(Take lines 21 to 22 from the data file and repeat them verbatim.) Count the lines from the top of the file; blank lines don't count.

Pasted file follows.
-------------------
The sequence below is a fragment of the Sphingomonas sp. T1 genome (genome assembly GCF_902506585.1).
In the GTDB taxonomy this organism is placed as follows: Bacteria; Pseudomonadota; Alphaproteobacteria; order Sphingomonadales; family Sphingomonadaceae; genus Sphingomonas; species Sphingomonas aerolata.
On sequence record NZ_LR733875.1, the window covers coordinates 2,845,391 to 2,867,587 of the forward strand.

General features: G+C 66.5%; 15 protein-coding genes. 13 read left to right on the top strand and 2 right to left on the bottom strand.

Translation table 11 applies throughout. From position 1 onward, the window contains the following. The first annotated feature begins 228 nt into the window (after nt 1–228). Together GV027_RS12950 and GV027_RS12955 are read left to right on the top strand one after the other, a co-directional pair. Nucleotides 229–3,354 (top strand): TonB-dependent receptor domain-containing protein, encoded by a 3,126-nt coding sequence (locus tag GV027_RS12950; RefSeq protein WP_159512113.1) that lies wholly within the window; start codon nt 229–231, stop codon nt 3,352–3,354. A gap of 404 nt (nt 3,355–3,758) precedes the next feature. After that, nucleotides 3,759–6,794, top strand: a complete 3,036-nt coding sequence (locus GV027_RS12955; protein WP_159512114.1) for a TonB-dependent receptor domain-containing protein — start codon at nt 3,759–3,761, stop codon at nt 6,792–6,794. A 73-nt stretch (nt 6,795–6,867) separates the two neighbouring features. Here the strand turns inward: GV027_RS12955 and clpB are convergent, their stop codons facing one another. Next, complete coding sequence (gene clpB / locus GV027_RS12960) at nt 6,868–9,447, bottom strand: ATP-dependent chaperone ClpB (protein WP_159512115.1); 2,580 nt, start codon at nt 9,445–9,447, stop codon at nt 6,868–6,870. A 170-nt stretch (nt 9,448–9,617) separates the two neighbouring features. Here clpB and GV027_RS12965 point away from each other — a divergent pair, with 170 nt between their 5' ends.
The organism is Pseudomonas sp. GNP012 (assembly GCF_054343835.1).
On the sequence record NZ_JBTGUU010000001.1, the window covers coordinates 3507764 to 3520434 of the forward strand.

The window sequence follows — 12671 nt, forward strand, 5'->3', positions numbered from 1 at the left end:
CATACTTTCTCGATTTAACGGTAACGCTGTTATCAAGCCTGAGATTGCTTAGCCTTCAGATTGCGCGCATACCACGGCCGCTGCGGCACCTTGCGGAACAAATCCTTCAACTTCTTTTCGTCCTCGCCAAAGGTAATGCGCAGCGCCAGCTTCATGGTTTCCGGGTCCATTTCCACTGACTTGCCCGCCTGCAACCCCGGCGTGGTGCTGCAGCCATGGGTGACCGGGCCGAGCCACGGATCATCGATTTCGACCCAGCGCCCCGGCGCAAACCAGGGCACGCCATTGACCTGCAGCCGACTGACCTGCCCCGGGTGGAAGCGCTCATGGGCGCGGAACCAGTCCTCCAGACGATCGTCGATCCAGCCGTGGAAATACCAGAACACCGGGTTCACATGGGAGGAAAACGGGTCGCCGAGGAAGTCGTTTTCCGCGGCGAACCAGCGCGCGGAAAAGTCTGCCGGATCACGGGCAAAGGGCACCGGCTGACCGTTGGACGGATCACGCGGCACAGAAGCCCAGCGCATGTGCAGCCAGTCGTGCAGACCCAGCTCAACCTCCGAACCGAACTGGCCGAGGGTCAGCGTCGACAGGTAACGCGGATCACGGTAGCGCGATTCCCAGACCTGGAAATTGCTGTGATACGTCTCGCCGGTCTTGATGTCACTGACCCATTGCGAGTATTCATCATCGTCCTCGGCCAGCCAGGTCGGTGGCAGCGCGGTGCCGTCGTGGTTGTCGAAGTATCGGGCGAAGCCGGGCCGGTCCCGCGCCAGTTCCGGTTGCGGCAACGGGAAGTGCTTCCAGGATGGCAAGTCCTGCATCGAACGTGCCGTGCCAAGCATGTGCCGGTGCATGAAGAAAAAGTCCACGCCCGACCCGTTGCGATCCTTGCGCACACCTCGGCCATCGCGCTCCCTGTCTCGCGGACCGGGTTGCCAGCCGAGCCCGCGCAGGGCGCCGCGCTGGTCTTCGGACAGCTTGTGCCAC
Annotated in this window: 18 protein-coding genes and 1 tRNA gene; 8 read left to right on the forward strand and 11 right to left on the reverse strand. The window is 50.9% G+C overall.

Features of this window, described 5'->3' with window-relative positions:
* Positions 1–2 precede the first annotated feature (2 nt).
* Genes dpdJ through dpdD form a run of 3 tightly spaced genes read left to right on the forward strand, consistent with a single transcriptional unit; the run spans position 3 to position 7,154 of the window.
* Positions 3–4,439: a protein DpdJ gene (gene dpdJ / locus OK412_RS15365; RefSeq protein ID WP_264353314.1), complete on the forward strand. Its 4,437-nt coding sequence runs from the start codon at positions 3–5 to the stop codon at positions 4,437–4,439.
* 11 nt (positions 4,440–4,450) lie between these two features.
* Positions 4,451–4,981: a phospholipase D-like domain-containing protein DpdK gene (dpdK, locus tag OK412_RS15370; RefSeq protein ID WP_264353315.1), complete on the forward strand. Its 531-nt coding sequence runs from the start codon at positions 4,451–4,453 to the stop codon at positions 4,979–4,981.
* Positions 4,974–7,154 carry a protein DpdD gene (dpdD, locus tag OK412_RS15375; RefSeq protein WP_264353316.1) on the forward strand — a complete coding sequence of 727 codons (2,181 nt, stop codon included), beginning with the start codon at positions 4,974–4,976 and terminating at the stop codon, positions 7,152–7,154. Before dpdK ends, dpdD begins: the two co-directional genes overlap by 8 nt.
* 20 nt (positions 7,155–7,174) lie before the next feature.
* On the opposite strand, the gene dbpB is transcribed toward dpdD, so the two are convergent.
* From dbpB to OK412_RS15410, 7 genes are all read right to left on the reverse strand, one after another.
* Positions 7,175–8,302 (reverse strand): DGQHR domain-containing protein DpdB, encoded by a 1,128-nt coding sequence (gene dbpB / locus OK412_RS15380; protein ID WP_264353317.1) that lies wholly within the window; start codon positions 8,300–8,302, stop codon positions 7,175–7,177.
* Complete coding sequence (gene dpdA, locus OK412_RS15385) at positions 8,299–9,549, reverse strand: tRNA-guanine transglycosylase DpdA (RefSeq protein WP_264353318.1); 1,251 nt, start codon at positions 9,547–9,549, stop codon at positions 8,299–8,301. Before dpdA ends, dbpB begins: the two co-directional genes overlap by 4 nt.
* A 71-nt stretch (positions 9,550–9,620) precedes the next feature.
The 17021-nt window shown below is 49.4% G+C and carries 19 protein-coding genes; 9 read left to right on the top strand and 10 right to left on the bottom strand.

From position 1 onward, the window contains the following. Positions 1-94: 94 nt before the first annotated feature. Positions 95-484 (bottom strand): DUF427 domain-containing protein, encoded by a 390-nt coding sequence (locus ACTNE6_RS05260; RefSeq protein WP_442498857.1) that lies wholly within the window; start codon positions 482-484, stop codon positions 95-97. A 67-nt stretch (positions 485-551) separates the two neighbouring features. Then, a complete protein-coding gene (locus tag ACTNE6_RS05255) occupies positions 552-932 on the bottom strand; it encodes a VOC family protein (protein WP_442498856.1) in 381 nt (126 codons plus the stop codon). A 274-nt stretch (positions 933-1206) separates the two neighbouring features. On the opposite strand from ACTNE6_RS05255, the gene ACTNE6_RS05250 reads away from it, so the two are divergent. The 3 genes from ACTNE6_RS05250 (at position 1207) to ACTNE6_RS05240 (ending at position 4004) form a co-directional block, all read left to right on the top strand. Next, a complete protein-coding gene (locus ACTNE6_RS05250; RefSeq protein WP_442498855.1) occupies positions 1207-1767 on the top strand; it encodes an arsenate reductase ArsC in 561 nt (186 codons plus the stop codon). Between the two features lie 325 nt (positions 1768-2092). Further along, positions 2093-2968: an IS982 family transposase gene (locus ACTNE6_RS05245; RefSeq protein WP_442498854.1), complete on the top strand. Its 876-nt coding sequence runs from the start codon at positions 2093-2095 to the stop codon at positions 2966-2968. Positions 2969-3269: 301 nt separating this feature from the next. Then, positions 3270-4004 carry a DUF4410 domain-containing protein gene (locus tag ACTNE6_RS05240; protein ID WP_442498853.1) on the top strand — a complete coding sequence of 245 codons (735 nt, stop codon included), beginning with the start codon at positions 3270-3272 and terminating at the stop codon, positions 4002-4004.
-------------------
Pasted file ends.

* Positions 7,175–8,302 (reverse strand): DGQHR domain-containing protein DpdB, encoded by a 1,128-nt coding sequence (gene dbpB / locus OK412_RS15380; protein ID WP_264353317.1) that lies wholly within the window; start codon positions 8,300–8,302, stop codon positions 7,175–7,177.
* Complete coding sequence (gene dpdA, locus OK412_RS15385) at positions 8,299–9,549, reverse strand: tRNA-guanine transglycosylase DpdA (RefSeq protein WP_264353318.1); 1,251 nt, start codon at positions 9,547–9,549, stop codon at positions 8,299–8,301. Before dpdA ends, dbpB begins: the two co-directional genes overlap by 4 nt.